Milford Highway Operations
|Milford Highway, named after the commander of the 7th Australian Division, Major General Edward Milford, was a road that ran roughly north from the town of Balikpapan, on the eastern coast of Dutch Borneo, to the inland town of Samarinda. In July 1945 it formed the axis for the 25th Australian Brigade's advance out of the Balikpapan beachhead and was the site of the most difficult and costly fighting of the Balikpapan campaign.|
The 25th Brigade landed at Balikpapan on 2 July 1945 and began its advance the next day. The Milford Highway was flanked by a number of hills, all codenamed prior to the landing as an aid to communications, most of which were occupied by the Japanese. The Australian advance was executed in a slow and deliberate manner, making maximum use of the fire support available, which included tanks, artillery, airstrikes and naval gunfire. The Japanese defences, however, were well-constructed and camouflaged and still inflicted heavy casualties.
The toughest fighting occurred on the hills around the village of Batuchampar. The country beside the Milford Highway was now thickly wooded, which restricted the use of tanks and lessened the effectiveness of the artillery and airstrikes. On the afternoon of 9 July the 2/31st Battalion, leading the advance, was hit by several 500 kilogram bombs detonated beside the road and then heavily engaged with machine gun fire from Cello. The battalion captured Cello the next day, but in the process of doing so lost further casualties to several command-detonated depth charges. A subsequent attack on the Japanese stronghold on Coke was unsuccessful. Having suffered over 40 casualties the previous day, the 2/31st was relieved by the 2/25th Battalion on 11 July. A lull in the fighting then occurred while the 2/25th probed with patrols to determine the extent of the Japanese defences. On 14 July the 2/25th sought to outflank the Japanese on Coke by occupying those hills further to the east and west. The Japanese counter-attacked with their usual ferocity but in ensuing days the Australian's were able to gradually encircle the Japanese. By 19 July the 2/25th Battalion had struck back towards the road on the western flank and occupied Charm, north of Coke and right beside the road; the 2/33rd Battalion were established on Cart, north-east of Coke; and the 2/31st were continuing to push slowly along the road with the tanks. In the evening of 21 July the Japanese forward posts on Coke were found abandoned; by the next morning they had withdrawn completely.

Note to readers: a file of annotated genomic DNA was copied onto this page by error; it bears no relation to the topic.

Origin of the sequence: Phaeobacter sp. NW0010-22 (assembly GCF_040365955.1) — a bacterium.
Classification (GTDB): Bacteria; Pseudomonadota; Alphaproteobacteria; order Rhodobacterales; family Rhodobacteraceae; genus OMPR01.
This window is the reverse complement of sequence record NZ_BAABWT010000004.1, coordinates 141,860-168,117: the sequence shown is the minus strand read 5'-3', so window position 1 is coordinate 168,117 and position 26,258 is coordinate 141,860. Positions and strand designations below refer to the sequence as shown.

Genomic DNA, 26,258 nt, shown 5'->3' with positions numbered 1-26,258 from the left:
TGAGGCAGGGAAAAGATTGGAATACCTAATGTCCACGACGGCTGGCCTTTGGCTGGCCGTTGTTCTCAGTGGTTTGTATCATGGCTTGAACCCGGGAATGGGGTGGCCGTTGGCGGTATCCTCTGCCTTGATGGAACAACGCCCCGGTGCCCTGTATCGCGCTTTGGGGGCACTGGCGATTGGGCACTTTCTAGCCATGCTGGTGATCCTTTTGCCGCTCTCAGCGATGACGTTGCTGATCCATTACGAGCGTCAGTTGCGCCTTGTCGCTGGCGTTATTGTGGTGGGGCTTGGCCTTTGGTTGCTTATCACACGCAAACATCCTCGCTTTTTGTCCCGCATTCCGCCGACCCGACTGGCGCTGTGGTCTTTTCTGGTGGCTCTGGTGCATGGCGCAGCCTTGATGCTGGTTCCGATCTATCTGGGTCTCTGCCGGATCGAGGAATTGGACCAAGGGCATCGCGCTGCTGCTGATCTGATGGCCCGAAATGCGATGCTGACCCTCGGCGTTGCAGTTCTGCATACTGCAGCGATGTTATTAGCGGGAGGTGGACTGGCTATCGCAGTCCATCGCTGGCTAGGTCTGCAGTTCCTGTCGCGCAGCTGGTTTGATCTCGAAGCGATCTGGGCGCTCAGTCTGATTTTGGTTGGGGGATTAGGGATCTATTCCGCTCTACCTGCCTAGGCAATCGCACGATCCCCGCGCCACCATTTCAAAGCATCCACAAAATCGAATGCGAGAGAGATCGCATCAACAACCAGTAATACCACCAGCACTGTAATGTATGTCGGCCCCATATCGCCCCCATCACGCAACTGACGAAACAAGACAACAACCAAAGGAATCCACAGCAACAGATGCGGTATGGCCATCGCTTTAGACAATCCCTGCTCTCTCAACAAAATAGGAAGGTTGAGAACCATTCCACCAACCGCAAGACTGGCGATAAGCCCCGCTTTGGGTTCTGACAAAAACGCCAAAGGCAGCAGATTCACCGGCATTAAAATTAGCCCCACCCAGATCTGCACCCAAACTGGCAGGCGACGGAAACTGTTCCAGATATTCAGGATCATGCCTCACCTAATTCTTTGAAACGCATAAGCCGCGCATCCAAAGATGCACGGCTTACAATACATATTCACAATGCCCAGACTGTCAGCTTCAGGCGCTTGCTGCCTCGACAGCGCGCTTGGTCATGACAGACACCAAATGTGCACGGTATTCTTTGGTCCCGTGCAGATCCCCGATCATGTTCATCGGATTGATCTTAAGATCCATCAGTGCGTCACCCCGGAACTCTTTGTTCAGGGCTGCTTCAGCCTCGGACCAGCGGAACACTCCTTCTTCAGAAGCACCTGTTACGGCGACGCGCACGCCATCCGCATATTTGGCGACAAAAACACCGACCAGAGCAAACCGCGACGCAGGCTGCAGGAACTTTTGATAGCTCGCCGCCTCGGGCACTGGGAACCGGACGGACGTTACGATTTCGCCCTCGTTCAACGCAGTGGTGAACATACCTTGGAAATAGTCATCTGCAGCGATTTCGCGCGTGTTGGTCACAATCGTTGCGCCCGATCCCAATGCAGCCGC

With the 25th Brigade having advanced 11 kilometres from the landing beaches, it was no considered that Balikpapan was secured and that there was little to be gained by any further pursuit of the Japanese who had withdrawn into more difficult country further north. The Australian advance halted along the line of Pope's Track that ran roughly east-west and crossed the Milford Highway just north of Charm. Only security patrols were mounted beyond this line. The intensity of the fighting along the Milford Highway can be gauged by the casualty figures - the 25th Brigade constituted a little less than a third of the combatant force for the Balikpapan campaign but suffered close to 50% of its casualties.